My sister used to date a guy whose family had a still in rural Middle Tennessee. It was a pretty darn big one, capable of making too much just for the family to drink. They were big in the local community so I doubt anyone would give them guff for it. We got a tour and had a little party once. Things were going great until his dad actually tried to seduce my cousin. Good times!

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There are two documentaries, called Making Moonshine, and Still Making Moonshine, that are pretty entertaining if you can get your hands on them. They follow an old, barely-understandable moonshiner in North Carolina and show him going to the hardware store, buying copper, and making a still from scratch.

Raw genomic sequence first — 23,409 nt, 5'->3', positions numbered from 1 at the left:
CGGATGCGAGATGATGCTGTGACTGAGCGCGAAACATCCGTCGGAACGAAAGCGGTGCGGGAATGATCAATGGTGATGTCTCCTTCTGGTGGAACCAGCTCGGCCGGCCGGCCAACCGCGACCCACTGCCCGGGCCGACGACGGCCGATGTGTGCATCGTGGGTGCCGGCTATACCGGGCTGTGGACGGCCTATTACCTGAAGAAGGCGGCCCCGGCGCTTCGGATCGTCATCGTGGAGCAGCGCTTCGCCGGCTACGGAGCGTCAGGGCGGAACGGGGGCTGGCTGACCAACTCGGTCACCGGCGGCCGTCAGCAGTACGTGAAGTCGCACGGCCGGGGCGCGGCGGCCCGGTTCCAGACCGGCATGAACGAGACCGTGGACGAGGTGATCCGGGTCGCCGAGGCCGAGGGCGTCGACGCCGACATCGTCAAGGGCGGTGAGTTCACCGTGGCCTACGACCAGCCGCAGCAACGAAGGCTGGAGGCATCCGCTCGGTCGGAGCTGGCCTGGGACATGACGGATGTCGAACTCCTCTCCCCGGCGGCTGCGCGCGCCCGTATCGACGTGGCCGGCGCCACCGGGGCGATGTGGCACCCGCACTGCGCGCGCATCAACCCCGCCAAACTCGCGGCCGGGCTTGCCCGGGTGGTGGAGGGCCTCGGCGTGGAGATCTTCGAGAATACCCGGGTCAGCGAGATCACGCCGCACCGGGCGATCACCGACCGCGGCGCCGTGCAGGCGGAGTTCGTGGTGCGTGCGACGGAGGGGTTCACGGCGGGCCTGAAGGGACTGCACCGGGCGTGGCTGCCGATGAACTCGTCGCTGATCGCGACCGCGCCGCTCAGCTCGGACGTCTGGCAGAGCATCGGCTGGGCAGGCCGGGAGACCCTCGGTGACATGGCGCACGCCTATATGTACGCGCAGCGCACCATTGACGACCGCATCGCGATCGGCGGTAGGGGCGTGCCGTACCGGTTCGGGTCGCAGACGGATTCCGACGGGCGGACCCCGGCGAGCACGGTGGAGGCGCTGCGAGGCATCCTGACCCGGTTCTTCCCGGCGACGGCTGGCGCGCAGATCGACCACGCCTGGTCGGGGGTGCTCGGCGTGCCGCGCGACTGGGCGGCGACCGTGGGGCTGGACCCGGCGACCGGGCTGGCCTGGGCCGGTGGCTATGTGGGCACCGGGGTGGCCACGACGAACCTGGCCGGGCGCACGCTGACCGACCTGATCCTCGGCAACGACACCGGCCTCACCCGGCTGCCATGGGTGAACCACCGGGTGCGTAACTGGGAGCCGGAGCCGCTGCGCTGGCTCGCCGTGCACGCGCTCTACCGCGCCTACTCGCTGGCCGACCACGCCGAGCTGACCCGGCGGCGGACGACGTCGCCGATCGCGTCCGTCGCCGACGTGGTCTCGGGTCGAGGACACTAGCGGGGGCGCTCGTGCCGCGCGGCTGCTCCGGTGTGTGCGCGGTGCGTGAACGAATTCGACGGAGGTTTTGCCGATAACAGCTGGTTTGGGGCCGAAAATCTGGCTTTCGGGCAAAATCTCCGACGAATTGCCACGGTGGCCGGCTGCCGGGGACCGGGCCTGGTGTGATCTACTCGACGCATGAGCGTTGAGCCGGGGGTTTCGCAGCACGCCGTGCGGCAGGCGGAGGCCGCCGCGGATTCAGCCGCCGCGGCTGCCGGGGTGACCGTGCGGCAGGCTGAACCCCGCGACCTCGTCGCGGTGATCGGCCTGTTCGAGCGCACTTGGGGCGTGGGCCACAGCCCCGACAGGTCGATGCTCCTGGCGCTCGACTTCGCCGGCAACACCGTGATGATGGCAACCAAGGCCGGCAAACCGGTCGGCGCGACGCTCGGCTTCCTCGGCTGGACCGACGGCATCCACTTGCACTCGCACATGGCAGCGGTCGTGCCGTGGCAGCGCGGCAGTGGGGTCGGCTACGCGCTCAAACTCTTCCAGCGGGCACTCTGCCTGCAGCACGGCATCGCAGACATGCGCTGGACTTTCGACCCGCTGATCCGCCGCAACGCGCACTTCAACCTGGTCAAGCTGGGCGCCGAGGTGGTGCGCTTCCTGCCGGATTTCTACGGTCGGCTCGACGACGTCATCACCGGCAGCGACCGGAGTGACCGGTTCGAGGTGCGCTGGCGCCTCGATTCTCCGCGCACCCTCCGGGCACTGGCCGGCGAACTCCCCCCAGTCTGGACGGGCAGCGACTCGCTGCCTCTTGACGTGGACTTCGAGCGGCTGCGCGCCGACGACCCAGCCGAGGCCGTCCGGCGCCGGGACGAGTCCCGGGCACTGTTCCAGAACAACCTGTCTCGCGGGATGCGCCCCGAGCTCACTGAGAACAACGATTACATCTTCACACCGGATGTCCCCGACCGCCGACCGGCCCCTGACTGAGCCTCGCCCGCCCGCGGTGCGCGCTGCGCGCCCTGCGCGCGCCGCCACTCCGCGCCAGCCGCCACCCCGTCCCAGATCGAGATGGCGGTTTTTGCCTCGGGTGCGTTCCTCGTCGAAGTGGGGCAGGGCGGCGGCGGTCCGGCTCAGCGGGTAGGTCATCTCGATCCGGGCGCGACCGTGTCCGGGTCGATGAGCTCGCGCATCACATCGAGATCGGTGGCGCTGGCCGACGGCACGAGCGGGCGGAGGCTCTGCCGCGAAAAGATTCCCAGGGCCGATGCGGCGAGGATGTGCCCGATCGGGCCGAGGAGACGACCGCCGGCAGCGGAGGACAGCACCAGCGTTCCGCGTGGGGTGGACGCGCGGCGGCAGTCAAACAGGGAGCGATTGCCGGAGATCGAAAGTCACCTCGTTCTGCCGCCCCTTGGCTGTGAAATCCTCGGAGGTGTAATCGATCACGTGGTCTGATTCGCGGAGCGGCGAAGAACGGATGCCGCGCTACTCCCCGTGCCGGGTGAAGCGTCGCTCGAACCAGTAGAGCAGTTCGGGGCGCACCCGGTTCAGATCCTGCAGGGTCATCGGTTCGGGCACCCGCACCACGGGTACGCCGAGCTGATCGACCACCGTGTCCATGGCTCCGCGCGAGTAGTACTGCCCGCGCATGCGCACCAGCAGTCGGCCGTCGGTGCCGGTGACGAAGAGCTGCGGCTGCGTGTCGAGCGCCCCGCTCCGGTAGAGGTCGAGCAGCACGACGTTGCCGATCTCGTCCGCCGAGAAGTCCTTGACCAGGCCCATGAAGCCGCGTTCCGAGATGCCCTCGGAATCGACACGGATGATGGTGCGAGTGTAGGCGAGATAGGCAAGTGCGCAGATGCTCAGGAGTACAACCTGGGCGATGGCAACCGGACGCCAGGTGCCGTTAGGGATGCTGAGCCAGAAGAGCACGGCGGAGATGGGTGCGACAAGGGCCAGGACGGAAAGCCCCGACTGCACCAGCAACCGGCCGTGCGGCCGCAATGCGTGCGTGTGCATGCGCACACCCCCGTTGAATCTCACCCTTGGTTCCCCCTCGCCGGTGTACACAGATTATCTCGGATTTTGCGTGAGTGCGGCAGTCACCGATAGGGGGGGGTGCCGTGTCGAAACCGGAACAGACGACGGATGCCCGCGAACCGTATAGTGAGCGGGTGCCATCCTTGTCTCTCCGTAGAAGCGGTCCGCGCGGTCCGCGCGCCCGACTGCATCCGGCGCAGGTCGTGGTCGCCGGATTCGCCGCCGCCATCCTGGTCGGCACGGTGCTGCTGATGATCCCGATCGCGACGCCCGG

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I come from south Alabama. Monroe county. They busted a still down there last week. I am told it has made a comeback with the economy being bad. It is still pretty popular down there. I still have one cousin I know of still doing it, and last I knew I had one uncle still bringing it in from one pretty good size operation in south Mississippi. Last I bought was in 2004, was good sugar and corn liquor and 28 bucks a gallon. Made in Montgomery county by a sherrifs deputy. He had an eighteen wheeler that would come through and would drop the stuff off in various locations. Generally in the black communities where they still have shot houses. 28 bucks a gallon if I recall and dead on 90 proof. Sealed red gap on gallon plastic jugs. A lot of people look at it as superior to store bought. I know of one local doctor that still will only drink it and buys it in bulk and has it sent off and tested for lead before he will drink it. Last I knew his supplier was in north Florida. I have to say, some of what I have tasted is way better than any white dog off a legal still. But I have had some of what is really popular now, which is flavored and sweetened up. Coconut is a popular flavor. Tastes like suntan lotion.